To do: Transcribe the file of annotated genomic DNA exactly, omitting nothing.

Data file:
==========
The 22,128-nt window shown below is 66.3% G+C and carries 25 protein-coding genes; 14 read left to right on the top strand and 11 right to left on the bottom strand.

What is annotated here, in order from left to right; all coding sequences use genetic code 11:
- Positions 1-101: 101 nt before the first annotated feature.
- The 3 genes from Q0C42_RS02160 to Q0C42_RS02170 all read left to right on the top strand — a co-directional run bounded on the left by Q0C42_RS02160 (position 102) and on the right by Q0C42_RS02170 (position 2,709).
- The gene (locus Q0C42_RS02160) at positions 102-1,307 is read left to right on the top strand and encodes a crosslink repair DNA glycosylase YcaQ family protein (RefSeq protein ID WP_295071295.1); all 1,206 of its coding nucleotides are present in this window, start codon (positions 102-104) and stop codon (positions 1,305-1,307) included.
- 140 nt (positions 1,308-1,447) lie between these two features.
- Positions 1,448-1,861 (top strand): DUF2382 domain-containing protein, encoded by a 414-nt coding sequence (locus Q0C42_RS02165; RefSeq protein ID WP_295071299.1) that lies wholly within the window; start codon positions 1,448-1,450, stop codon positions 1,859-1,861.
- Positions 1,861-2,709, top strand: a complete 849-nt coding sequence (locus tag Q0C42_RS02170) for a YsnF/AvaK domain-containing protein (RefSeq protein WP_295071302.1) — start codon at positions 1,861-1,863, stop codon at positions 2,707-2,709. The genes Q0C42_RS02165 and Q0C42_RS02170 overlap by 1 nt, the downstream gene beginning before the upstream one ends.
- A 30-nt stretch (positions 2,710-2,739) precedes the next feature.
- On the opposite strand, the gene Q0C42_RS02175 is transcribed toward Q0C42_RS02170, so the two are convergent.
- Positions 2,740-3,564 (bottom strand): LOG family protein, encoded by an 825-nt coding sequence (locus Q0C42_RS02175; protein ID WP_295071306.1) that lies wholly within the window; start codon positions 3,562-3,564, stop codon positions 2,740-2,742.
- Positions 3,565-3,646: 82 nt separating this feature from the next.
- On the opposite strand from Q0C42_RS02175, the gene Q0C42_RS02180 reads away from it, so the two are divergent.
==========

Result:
The 22,128-nt window shown below is 66.3% G+C and carries 25 protein-coding genes; 14 read left to right on the top strand and 11 right to left on the bottom strand.

What is annotated here, in order from left to right; all coding sequences use genetic code 11:
- Positions 1-101: 101 nt before the first annotated feature.
- The 3 genes from Q0C42_RS02160 to Q0C42_RS02170 all read left to right on the top strand — a co-directional run bounded on the left by Q0C42_RS02160 (position 102) and on the right by Q0C42_RS02170 (position 2,709).
- The gene (locus Q0C42_RS02160) at positions 102-1,307 is read left to right on the top strand and encodes a crosslink repair DNA glycosylase YcaQ family protein (RefSeq protein ID WP_295071295.1); all 1,206 of its coding nucleotides are present in this window, start codon (positions 102-104) and stop codon (positions 1,305-1,307) included.
- 140 nt (positions 1,308-1,447) lie between these two features.
- Positions 1,448-1,861 (top strand): DUF2382 domain-containing protein, encoded by a 414-nt coding sequence (locus Q0C42_RS02165; RefSeq protein ID WP_295071299.1) that lies wholly within the window; start codon positions 1,448-1,450, stop codon positions 1,859-1,861.
- Positions 1,861-2,709, top strand: a complete 849-nt coding sequence (locus tag Q0C42_RS02170) for a YsnF/AvaK domain-containing protein (RefSeq protein WP_295071302.1) — start codon at positions 1,861-1,863, stop codon at positions 2,707-2,709. The genes Q0C42_RS02165 and Q0C42_RS02170 overlap by 1 nt, the downstream gene beginning before the upstream one ends.
- A 30-nt stretch (positions 2,710-2,739) precedes the next feature.
- On the opposite strand, the gene Q0C42_RS02175 is transcribed toward Q0C42_RS02170, so the two are convergent.
- Positions 2,740-3,564 (bottom strand): LOG family protein, encoded by an 825-nt coding sequence (locus Q0C42_RS02175; protein ID WP_295071306.1) that lies wholly within the window; start codon positions 3,562-3,564, stop codon positions 2,740-2,742.
- Positions 3,565-3,646: 82 nt separating this feature from the next.
- On the opposite strand from Q0C42_RS02175, the gene Q0C42_RS02180 reads away from it, so the two are divergent.